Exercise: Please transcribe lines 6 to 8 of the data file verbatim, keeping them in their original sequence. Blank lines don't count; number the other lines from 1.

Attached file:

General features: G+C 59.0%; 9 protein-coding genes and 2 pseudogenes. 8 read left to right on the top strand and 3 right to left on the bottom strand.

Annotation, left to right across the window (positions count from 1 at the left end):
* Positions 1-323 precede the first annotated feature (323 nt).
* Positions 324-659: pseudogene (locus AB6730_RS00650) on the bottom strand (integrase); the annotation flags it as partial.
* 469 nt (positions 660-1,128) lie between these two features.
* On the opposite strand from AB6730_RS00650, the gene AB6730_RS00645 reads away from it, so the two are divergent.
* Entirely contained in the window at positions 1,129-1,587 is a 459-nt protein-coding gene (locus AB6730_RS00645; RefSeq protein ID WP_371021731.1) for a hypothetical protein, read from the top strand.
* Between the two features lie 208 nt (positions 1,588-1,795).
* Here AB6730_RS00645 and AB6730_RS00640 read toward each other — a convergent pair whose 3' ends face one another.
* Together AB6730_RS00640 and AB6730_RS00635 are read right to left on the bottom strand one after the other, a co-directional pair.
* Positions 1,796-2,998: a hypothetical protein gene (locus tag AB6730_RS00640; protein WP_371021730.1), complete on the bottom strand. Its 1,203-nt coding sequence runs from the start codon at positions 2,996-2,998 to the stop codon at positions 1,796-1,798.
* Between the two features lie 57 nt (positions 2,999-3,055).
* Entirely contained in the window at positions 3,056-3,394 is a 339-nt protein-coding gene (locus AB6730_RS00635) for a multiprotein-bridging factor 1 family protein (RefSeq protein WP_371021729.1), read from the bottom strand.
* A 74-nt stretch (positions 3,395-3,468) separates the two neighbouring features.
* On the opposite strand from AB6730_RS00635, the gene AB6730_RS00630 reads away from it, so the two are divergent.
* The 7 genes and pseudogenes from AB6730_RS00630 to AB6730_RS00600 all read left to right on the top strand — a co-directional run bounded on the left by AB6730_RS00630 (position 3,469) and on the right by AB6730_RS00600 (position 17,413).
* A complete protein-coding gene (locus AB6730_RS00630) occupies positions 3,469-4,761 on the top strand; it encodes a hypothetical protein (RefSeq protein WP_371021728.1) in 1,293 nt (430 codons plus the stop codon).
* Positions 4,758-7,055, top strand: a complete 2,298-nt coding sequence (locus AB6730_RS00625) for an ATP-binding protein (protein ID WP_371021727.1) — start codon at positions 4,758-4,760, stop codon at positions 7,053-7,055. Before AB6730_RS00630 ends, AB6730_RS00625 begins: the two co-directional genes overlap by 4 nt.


* On the opposite strand from AB6730_RS00650, the gene AB6730_RS00645 reads away from it, so the two are divergent.
* Entirely contained in the window at positions 1,129-1,587 is a 459-nt protein-coding gene (locus AB6730_RS00645; RefSeq protein ID WP_371021731.1) for a hypothetical protein, read from the top strand.
* Between the two features lie 208 nt (positions 1,588-1,795).